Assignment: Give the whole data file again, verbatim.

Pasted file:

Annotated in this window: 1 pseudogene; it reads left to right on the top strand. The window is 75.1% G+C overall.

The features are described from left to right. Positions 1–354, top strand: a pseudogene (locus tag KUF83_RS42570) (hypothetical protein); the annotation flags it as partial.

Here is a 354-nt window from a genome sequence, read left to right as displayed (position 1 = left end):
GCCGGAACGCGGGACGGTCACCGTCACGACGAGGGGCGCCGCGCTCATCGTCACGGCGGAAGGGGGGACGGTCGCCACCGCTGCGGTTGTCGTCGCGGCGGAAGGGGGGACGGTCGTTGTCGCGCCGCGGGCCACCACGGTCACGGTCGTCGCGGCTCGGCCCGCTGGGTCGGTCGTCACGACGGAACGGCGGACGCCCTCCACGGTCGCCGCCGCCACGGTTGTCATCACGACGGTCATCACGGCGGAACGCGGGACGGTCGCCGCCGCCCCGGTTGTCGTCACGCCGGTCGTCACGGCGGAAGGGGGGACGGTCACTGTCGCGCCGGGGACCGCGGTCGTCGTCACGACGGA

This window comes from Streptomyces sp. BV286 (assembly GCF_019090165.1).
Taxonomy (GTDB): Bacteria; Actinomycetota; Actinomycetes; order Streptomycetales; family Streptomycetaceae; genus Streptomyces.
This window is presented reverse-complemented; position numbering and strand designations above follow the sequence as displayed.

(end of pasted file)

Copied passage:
Annotated in this window: 1 pseudogene; it reads left to right on the top strand. The window is 75.1% G+C overall.

The features are described from left to right. Positions 1–354, top strand: a pseudogene (locus tag KUF83_RS42570) (hypothetical protein); the annotation flags it as partial.

Here is a 354-nt window from a genome sequence, read left to right as displayed (position 1 = left end):
GCCGGAACGCGGGACGGTCACCGTCACGACGAGGGGCGCCGCGCTCATCGTCACGGCGGAAGGGGGGACGGTCGCCACCGCTGCGGTTGTCGTCGCGGCGGAAGGGGGGACGGTCGTTGTCGCGCCGCGGGCCACCACGGTCACGGTCGTCGCGGCTCGGCCCGCTGGGTCGGTCGTCACGACGGAACGGCGGACGCCCTCCACGGTCGCCGCCGCCACGGTTGTCATCACGACGGTCATCACGGCGGAACGCGGGACGGTCGCCGCCGCCCCGGTTGTCGTCACGCCGGTCGTCACGGCGGAAGGGGGGACGGTCACTGTCGCGCCGGGGACCGCGGTCGTCGTCACGACGGA

This window comes from Streptomyces sp. BV286 (assembly GCF_019090165.1).
Taxonomy (GTDB): Bacteria; Actinomycetota; Actinomycetes; order Streptomycetales; family Streptomycetaceae; genus Streptomyces.
This window is presented reverse-complemented; position numbering and strand designations above follow the sequence as displayed.